Thursday, 31 July 2008

Medion MDPNA150 sat nav device

A Medion MDPNA150 sat nav came my way in an IIC case the other day. It didn't have any IIC stored upon it but whilst I had it I thought I would look at the recovery of navigation data should one come my way requiring this.

The sat nav had a 256mb mmc card and it also had internal memory. Like the Navman's I looked at earlier the Median runs a Windows CE OS and the internal memory could only be accessed via Mobile Device Centre in Vista (probably Active Sync will suffice but I did not test with this). The navigation software is Destinator. As it turned out I found only one file of note on this particular device - Previous.dat. This file contains the history of locations previously navigated to and was stored on the memory card. Destinator does create other files of potential interest but they seemed to be missing on this sat nav.

The format of Previous.dat is of particular interest and differs from many other sat navs in the form it stores latitude and longitude co-ordinates. Most others I have seen before store these values as signed 32 bit integers. Within this file they are stored as a Double.

The structure of file seems to be as follows. There does not appear to be a header. The file starts with the first record and all records appear to be variable in length.

Each record begins with a type which I believe relates to the various navigation options. The type is stored in unicode and in my limited sample I saw:

(name of a Favourite)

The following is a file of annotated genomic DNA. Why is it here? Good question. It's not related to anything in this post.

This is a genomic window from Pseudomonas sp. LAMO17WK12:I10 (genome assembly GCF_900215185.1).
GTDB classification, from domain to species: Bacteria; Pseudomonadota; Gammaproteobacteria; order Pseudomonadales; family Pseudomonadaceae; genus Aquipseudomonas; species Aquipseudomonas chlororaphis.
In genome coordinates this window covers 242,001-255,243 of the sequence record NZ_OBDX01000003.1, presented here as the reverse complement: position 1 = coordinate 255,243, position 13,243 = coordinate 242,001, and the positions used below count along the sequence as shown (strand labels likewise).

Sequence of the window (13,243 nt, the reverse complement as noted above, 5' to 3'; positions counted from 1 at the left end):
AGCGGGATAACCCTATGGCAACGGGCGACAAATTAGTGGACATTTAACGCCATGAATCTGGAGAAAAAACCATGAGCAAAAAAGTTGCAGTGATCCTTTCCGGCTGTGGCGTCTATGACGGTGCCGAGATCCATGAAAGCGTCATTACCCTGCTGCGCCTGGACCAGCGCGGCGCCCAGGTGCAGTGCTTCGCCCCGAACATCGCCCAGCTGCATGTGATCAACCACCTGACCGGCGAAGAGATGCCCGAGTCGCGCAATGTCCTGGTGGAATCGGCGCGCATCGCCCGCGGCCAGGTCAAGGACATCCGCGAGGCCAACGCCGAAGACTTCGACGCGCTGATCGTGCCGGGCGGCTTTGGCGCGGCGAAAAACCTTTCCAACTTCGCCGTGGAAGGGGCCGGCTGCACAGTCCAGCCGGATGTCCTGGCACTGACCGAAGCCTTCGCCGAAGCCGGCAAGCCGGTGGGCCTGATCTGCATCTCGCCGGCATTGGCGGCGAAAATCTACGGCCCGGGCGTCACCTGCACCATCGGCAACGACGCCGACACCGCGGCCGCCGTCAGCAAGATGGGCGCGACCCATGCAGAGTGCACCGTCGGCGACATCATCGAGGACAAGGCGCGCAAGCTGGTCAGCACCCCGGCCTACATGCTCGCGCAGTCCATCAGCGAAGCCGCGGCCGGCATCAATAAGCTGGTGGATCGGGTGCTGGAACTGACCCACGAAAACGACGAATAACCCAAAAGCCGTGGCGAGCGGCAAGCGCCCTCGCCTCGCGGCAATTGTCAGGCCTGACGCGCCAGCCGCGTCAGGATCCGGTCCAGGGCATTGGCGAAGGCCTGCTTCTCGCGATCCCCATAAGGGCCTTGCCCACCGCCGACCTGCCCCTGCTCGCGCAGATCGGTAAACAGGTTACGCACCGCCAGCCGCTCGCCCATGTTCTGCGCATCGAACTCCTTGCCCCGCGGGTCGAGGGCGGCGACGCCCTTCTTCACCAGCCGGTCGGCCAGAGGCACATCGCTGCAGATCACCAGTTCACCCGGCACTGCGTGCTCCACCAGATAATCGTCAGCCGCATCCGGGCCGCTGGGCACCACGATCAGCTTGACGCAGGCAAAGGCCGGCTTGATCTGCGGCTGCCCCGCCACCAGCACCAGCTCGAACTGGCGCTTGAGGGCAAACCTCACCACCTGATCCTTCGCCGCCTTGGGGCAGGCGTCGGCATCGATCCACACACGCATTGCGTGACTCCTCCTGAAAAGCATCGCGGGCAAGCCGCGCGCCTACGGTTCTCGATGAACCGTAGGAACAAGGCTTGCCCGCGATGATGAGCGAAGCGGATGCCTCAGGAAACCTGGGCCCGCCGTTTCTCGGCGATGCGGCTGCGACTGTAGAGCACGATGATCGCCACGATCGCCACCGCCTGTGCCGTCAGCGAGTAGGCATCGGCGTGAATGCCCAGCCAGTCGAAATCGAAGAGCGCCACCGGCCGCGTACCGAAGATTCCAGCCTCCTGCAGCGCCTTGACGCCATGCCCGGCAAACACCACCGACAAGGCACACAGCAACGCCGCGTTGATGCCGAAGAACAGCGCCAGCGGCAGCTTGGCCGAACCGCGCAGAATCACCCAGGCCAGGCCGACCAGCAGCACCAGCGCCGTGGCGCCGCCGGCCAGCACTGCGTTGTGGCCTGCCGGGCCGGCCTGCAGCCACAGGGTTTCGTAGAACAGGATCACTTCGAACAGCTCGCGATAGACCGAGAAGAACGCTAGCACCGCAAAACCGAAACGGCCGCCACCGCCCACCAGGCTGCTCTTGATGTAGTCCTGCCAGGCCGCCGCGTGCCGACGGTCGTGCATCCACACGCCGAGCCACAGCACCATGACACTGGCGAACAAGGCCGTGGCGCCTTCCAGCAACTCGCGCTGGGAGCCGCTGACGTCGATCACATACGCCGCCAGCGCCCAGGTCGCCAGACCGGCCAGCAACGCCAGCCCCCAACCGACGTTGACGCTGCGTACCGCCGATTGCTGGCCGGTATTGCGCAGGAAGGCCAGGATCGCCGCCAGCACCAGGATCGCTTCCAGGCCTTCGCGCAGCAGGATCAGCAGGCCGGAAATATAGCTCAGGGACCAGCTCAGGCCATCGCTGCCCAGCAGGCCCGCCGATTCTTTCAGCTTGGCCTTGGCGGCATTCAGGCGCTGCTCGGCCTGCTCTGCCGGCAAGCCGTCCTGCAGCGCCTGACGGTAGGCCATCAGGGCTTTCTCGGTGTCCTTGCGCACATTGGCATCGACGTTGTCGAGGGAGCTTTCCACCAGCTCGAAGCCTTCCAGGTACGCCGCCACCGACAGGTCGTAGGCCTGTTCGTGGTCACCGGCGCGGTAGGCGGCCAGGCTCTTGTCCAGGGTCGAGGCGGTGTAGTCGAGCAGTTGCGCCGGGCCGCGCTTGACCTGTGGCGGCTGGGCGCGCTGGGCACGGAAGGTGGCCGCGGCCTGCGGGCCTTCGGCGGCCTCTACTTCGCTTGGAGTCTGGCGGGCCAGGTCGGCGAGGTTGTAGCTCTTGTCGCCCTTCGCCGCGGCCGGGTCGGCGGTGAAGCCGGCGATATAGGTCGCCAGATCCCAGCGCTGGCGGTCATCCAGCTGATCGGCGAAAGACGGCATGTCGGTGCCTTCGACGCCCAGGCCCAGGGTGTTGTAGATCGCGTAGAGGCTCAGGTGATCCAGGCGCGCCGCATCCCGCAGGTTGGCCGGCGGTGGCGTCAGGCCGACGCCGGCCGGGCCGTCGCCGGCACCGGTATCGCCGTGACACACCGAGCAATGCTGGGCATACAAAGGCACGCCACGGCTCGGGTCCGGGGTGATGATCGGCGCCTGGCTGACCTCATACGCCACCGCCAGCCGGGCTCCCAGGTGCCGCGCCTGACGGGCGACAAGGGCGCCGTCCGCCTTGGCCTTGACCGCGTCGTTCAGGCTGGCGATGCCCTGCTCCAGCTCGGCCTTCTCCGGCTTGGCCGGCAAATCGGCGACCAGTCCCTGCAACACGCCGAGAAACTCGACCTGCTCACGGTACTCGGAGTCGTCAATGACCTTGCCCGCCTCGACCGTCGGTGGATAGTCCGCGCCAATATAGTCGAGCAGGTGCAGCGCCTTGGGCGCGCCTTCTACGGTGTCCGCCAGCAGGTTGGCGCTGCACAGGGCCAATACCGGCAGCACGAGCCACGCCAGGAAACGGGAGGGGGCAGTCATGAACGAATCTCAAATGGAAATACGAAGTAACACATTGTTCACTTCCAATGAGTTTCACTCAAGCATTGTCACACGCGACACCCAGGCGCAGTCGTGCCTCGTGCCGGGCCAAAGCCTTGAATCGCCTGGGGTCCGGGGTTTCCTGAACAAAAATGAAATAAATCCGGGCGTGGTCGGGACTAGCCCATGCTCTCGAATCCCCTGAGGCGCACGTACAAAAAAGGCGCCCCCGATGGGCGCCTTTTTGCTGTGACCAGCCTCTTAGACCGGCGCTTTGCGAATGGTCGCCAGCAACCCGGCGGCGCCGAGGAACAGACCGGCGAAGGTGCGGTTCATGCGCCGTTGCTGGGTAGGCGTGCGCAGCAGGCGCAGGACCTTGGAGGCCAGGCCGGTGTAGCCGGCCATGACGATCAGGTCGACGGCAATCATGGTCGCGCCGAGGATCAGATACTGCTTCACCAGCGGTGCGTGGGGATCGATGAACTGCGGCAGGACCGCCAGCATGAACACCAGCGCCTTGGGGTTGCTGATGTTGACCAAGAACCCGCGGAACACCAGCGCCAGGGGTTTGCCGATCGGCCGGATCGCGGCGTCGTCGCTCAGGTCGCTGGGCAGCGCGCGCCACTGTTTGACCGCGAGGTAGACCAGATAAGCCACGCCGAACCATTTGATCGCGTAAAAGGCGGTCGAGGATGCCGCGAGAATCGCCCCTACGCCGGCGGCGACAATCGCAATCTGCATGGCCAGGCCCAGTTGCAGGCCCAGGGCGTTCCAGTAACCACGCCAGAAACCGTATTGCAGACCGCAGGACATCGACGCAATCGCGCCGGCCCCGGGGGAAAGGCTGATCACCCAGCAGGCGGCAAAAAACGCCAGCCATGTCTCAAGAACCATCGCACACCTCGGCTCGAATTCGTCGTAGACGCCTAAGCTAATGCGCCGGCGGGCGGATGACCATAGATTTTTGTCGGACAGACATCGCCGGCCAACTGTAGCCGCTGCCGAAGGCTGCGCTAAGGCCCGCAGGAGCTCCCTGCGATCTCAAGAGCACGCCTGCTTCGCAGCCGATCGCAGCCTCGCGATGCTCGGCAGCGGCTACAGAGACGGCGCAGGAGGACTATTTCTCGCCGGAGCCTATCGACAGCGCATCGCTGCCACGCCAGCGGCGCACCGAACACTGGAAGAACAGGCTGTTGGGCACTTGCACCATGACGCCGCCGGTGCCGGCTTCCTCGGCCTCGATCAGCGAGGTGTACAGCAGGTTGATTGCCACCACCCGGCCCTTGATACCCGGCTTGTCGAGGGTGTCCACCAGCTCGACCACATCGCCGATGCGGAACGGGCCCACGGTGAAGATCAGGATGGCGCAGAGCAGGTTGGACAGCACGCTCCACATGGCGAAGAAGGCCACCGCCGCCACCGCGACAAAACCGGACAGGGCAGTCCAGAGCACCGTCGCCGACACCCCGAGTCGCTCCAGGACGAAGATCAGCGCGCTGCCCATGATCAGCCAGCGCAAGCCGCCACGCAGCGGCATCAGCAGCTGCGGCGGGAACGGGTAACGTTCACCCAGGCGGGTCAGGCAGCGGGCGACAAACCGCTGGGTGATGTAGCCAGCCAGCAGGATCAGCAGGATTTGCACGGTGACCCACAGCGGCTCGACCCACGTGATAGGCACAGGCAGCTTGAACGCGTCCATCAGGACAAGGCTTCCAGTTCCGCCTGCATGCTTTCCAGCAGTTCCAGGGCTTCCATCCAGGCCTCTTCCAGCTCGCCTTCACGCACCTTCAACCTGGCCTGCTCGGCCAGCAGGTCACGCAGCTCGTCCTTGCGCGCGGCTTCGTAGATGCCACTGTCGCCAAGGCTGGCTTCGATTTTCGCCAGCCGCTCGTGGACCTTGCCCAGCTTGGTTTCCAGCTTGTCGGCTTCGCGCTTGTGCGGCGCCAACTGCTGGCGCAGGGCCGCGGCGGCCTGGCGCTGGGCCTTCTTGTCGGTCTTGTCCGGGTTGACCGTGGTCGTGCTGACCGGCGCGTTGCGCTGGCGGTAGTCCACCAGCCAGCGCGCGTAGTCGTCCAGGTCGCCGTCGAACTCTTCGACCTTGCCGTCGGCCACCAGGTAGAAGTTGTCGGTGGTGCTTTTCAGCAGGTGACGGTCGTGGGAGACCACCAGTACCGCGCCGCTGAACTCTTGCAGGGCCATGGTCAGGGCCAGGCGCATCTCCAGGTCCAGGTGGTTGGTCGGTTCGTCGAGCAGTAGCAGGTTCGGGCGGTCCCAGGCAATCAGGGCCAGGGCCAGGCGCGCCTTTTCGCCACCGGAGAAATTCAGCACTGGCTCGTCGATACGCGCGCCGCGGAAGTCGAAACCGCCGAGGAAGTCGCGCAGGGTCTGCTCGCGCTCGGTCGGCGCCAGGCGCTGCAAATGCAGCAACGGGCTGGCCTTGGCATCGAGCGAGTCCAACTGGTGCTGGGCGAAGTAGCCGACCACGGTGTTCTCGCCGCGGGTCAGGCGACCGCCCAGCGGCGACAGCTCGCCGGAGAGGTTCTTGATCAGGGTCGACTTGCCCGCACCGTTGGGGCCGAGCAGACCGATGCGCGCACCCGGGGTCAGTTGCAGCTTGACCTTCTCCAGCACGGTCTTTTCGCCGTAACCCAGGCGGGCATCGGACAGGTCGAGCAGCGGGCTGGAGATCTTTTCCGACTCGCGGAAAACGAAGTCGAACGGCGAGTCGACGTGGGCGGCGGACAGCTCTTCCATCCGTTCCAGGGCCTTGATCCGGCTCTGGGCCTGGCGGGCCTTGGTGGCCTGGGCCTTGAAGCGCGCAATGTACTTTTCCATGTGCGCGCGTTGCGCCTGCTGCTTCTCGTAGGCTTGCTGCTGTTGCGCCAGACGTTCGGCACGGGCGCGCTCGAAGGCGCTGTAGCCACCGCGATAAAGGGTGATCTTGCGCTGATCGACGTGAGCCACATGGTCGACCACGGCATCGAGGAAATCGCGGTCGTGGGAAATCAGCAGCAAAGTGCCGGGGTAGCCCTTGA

The type is terminated with hex 0000.

A number of other zero terminated unicode strings may follow relating to House Number, Street, City and postcode.

Each record contains two sets of longitude and latitude co-ordinates stored one after the other. I speculate that one set is actual and the other set is nearest road. In my sample they were either very similar or the same. Each longitude or latitude value is stored as a double which requires 8 bytes therefore 32 bytes are required to store both sets. The two sets are followed by a further 16 bytes of data -use unknown, which completes the record.

To locate these co-ordinates I found it easier to count back from the start of the following record. The other problem to overcome is how to convert the doubles to a decimal value. Encase does not have a easy way to do this. The data interpreter in Winhex can do this. The hex editor 0xED on a mac can also do this but rounds up to fewer decimal places than winhex.

20th November 2008 Update
Subsequent to writing this up I examined a Goodmans device also running destinator software. I have written about it here . There is more information in that post. I can supply an Enscript (written by my friend Oliver Smith over at Cy4or) to parse out these records on request.


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